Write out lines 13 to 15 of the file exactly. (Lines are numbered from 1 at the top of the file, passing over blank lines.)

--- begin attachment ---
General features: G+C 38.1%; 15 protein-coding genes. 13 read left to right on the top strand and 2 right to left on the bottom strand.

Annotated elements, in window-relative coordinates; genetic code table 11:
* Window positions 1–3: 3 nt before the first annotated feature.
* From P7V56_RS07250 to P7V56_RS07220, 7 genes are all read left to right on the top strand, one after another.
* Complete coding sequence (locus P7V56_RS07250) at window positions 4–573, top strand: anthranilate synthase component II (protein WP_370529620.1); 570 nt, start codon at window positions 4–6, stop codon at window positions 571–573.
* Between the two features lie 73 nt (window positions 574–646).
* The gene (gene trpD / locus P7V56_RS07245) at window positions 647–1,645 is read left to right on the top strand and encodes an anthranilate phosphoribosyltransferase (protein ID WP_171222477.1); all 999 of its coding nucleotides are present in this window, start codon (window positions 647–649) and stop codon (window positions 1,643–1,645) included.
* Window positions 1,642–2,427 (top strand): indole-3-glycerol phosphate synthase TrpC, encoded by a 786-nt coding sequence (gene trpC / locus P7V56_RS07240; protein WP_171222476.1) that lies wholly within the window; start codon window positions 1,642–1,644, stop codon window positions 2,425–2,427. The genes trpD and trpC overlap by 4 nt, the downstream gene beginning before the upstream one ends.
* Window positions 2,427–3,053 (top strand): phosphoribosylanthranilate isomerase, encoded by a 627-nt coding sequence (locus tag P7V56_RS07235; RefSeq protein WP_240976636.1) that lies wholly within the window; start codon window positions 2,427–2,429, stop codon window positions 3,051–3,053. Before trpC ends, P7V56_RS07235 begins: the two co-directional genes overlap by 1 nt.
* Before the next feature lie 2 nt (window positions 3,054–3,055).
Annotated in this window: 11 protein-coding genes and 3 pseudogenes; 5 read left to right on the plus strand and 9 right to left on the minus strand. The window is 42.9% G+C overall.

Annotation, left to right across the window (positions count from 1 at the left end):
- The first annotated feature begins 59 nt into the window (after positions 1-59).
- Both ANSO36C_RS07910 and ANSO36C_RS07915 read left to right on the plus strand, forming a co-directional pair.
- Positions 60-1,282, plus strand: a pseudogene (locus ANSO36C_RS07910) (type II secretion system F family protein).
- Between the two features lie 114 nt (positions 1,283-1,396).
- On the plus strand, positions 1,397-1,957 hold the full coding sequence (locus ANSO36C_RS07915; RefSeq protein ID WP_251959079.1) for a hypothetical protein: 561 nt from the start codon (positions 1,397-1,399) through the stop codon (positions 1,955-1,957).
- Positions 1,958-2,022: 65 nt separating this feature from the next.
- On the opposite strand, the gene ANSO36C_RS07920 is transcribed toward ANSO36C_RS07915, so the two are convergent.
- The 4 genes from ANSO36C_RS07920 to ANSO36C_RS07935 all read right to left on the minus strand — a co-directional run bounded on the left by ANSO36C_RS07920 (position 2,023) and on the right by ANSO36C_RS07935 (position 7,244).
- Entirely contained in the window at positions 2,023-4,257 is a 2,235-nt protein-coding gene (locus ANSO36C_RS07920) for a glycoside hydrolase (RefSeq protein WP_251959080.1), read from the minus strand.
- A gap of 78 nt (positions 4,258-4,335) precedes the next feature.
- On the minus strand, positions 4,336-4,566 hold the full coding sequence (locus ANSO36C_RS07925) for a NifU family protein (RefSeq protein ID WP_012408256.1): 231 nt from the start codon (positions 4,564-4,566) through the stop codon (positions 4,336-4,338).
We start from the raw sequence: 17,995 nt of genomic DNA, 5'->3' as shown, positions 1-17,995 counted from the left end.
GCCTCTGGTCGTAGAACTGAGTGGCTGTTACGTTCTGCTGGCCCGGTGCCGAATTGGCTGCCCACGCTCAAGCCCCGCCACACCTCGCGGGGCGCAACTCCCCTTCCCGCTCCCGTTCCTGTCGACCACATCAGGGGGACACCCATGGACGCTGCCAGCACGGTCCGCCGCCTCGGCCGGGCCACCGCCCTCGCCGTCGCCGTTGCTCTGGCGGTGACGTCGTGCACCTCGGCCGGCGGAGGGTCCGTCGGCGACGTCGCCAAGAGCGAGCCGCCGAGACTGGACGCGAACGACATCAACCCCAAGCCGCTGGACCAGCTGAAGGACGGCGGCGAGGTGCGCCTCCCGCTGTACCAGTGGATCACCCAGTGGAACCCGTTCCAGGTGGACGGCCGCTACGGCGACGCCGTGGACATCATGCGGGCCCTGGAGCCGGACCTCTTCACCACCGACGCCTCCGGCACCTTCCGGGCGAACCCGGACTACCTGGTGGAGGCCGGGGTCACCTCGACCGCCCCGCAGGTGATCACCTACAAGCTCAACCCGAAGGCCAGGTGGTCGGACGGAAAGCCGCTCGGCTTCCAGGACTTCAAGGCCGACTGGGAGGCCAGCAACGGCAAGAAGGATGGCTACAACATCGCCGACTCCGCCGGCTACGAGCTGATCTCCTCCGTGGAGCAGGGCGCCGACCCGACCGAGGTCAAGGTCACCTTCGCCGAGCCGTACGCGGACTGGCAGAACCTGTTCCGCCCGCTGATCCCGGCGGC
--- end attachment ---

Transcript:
- The first annotated feature begins 59 nt into the window (after positions 1-59).
- Both ANSO36C_RS07910 and ANSO36C_RS07915 read left to right on the plus strand, forming a co-directional pair.
- Positions 60-1,282, plus strand: a pseudogene (locus ANSO36C_RS07910) (type II secretion system F family protein).